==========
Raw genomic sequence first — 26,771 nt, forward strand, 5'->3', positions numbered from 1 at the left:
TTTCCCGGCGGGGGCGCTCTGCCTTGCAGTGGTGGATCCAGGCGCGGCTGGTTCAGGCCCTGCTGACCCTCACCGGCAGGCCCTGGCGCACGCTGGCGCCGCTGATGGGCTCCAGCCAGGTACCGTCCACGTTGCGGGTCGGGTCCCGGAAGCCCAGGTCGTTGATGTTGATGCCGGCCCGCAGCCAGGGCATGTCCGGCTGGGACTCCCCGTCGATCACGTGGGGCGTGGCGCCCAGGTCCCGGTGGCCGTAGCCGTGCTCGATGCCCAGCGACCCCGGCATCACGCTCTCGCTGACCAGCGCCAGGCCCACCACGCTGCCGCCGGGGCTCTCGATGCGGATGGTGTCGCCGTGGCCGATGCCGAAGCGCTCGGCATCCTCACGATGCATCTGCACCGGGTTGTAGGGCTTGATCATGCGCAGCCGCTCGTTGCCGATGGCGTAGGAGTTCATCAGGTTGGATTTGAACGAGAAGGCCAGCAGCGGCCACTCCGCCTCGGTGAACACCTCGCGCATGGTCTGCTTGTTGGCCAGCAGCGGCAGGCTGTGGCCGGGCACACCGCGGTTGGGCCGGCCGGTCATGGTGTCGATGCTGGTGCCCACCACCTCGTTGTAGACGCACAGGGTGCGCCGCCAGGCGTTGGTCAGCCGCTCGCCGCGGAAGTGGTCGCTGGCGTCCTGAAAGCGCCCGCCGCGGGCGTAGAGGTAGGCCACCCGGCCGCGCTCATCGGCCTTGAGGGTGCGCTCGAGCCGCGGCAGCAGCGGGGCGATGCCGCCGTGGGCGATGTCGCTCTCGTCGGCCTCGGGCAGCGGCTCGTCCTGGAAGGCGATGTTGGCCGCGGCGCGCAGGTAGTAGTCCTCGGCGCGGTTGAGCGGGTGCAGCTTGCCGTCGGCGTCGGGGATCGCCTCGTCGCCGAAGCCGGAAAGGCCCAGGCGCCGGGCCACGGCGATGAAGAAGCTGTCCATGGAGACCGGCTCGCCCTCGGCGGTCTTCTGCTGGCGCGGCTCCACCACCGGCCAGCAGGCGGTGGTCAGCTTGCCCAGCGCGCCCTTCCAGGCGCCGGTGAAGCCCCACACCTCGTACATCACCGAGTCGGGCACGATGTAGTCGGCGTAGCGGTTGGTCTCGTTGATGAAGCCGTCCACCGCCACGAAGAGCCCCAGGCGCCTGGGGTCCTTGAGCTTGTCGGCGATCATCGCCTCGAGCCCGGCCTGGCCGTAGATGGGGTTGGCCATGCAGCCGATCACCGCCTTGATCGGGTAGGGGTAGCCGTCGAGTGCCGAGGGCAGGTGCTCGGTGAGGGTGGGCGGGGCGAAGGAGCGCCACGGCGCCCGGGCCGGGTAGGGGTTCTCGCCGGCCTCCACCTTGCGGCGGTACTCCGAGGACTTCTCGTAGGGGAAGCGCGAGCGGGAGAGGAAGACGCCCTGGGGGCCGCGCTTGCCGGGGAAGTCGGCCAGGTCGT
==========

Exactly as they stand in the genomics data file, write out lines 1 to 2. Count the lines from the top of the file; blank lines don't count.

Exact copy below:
Raw genomic sequence first — 26,771 nt, forward strand, 5'->3', positions numbered from 1 at the left:
TTTCCCGGCGGGGGCGCTCTGCCTTGCAGTGGTGGATCCAGGCGCGGCTGGTTCAGGCCCTGCTGACCCTCACCGGCAGGCCCTGGCGCACGCTGGCGCCGCTGATGGGCTCCAGCCAGGTACCGTCCACGTTGCGGGTCGGGTCCCGGAAGCCCAGGTCGTTGATGTTGATGCCGGCCCGCAGCCAGGGCATGTCCGGCTGGGACTCCCCGTCGATCACGTGGGGCGTGGCGCCCAGGTCCCGGTGGCCGTAGCCGTGCTCGATGCCCAGCGACCCCGGCATCACGCTCTCGCTGACCAGCGCCAGGCCCACCACGCTGCCGCCGGGGCTCTCGATGCGGATGGTGTCGCCGTGGCCGATGCCGAAGCGCTCGGCATCCTCACGATGCATCTGCACCGGGTTGTAGGGCTTGATCATGCGCAGCCGCTCGTTGCCGATGGCGTAGGAGTTCATCAGGTTGGATTTGAACGAGAAGGCCAGCAGCGGCCACTCCGCCTCGGTGAACACCTCGCGCATGGTCTGCTTGTTGGCCAGCAGCGGCAGGCTGTGGCCGGGCACACCGCGGTTGGGCCGGCCGGTCATGGTGTCGATGCTGGTGCCCACCACCTCGTTGTAGACGCACAGGGTGCGCCGCCAGGCGTTGGTCAGCCGCTCGCCGCGGAAGTGGTCGCTGGCGTCCTGAAAGCGCCCGCCGCGGGCGTAGAGGTAGGCCACCCGGCCGCGCTCATCGGCCTTGAGGGTGCGCTCGAGCCGCGGCAGCAGCGGGGCGATGCCGCCGTGGGCGATGTCGCTCTCGTCGGCCTCGGGCAGCGGCTCGTCCTGGAAGGCGATGTTGGCCGCGGCGCGCAGGTAGTAGTCCTCGGCGCGGTTGAGCGGGTGCAGCTTGCCGTCGGCGTCGGGGATCGCCTCGTCGCCGAAGCCGGAAAGGCCCAGGCGCCGGGCCACGGCGATGAAGAAGCTGTCCATGGAGACCGGCTCGCCCTCGGCGGTCTTCTGCTGGCGCGGCTCCACCACCGGCCAGCAGGCGGTGGTCAGCTTGCCCAGCGCGCCCTTCCAGGCGCCGGTGAAGCCCCACACCTCGTACATCACCGAGTCGGGCACGATGTAGTCGGCGTAGCGGTTGGTCTCGTTGATGAAGCCGTCCACCGCCACGAAGAGCCCCAGGCGCCTGGGGTCCTTGAGCTTGTCGGCGATCATCGCCTCGAGCCCGGCCTGGCCGTAGATGGGGTTGGCCATGCAGCCGATCACCGCCTTGATCGGGTAGGGGTAGCCGTCGAGTGCCGAGGGCAGGTGCTCGGTGAGGGTGGGCGGGGCGAAGGAGCGCCACGGCGCCCGGGCCGGGTAGGGGTTCTCGCCGGCCTCCACCTTGCGGCGGTACTCCGAGGACTTCTCGTAGGGGAAGCGCGAGCGGGAGAGGAAGACGCCCTGGGGGCCGCGCTTGCCGGGGAAGTCGGCCAGGTCGT